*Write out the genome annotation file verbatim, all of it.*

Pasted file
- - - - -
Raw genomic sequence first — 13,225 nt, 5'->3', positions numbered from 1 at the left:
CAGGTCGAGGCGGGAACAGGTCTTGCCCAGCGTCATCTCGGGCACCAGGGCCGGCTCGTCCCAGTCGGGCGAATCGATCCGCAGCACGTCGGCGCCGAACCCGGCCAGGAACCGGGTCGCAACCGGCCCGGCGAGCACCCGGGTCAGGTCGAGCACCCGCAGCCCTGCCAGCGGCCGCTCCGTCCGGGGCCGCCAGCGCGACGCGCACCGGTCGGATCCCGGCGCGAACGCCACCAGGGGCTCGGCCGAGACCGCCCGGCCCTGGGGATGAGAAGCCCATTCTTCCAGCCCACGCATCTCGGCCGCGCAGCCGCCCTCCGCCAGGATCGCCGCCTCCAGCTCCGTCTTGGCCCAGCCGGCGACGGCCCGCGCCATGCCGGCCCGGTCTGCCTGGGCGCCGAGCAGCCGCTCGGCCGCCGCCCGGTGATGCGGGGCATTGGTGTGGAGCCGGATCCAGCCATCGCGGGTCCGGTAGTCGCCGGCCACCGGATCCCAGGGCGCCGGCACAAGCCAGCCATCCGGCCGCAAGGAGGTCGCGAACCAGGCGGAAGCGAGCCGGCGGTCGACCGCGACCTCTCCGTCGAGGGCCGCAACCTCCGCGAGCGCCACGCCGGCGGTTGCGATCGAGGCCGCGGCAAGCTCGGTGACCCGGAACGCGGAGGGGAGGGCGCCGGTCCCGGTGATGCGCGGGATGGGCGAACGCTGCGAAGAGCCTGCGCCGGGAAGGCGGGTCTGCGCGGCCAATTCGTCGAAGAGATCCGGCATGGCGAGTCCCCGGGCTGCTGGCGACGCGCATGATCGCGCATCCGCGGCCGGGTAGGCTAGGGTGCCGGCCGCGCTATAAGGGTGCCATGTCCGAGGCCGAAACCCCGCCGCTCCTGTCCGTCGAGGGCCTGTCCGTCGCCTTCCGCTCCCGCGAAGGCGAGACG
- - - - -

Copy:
Raw genomic sequence first — 13,225 nt, 5'->3', positions numbered from 1 at the left:
CAGGTCGAGGCGGGAACAGGTCTTGCCCAGCGTCATCTCGGGCACCAGGGCCGGCTCGTCCCAGTCGGGCGAATCGATCCGCAGCACGTCGGCGCCGAACCCGGCCAGGAACCGGGTCGCAACCGGCCCGGCGAGCACCCGGGTCAGGTCGAGCACCCGCAGCCCTGCCAGCGGCCGCTCCGTCCGGGGCCGCCAGCGCGACGCGCACCGGTCGGATCCCGGCGCGAACGCCACCAGGGGCTCGGCCGAGACCGCCCGGCCCTGGGGATGAGAAGCCCATTCTTCCAGCCCACGCATCTCGGCCGCGCAGCCGCCCTCCGCCAGGATCGCCGCCTCCAGCTCCGTCTTGGCCCAGCCGGCGACGGCCCGCGCCATGCCGGCCCGGTCTGCCTGGGCGCCGAGCAGCCGCTCGGCCGCCGCCCGGTGATGCGGGGCATTGGTGTGGAGCCGGATCCAGCCATCGCGGGTCCGGTAGTCGCCGGCCACCGGATCCCAGGGCGCCGGCACAAGCCAGCCATCCGGCCGCAAGGAGGTCGCGAACCAGGCGGAAGCGAGCCGGCGGTCGACCGCGACCTCTCCGTCGAGGGCCGCAACCTCCGCGAGCGCCACGCCGGCGGTTGCGATCGAGGCCGCGGCAAGCTCGGTGACCCGGAACGCGGAGGGGAGGGCGCCGGTCCCGGTGATGCGCGGGATGGGCGAACGCTGCGAAGAGCCTGCGCCGGGAAGGCGGGTCTGCGCGGCCAATTCGTCGAAGAGATCCGGCATGGCGAGTCCCCGGGCTGCTGGCGACGCGCATGATCGCGCATCCGCGGCCGGGTAGGCTAGGGTGCCGGCCGCGCTATAAGGGTGCCATGTCCGAGGCCGAAACCCCGCCGCTCCTGTCCGTCGAGGGCCTGTCCGTCGCCTTCCGCTCCCGCGAAGGCGAGACG